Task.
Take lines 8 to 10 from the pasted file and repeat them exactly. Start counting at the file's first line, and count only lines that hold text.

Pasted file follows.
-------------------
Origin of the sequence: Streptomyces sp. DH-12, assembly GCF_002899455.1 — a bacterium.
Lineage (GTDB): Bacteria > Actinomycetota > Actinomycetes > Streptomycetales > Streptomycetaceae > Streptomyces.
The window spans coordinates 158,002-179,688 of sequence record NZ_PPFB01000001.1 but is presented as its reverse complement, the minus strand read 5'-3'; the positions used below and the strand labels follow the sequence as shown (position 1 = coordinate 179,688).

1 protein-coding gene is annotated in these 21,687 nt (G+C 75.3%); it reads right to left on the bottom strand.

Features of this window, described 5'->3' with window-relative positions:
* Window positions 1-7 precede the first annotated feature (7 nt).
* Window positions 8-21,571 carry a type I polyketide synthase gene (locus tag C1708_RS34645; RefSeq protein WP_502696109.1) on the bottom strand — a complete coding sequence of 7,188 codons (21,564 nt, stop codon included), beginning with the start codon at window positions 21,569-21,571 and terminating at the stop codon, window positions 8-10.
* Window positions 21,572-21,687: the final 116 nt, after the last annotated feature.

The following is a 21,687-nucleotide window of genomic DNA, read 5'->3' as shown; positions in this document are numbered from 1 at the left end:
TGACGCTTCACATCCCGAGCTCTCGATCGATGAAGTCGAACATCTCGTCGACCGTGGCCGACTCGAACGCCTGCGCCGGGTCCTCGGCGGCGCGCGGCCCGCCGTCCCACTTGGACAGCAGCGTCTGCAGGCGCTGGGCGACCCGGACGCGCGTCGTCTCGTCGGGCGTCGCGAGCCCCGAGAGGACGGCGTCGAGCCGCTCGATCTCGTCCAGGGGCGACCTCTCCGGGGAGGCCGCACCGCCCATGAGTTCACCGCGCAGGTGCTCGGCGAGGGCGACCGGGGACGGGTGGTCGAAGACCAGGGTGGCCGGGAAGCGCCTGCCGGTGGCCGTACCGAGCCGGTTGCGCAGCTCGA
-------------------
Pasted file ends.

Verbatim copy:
* Window positions 21,572-21,687: the final 116 nt, after the last annotated feature.

The following is a 21,687-nucleotide window of genomic DNA, read 5'->3' as shown; positions in this document are numbered from 1 at the left end:
TGACGCTTCACATCCCGAGCTCTCGATCGATGAAGTCGAACATCTCGTCGACCGTGGCCGACTCGAACGCCTGCGCCGGGTCCTCGGCGGCGCGCGGCCCGCCGTCCCACTTGGACAGCAGCGTCTGCAGGCGCTGGGCGACCCGGACGCGCGTCGTCTCGTCGGGCGTCGCGAGCCCCGAGAGGACGGCGTCGAGCCGCTCGATCTCGTCCAGGGGCGACCTCTCCGGGGAGGCCGCACCGCCCATGAGTTCACCGCGCAGGTGCTCGGCGAGGGCGACCGGGGACGGGTGGTCGAAGACCAGGGTGGCCGGGAAGCGCCTGCCGGTGGCCGTACCGAGCCGGTTGCGCAGCTCGA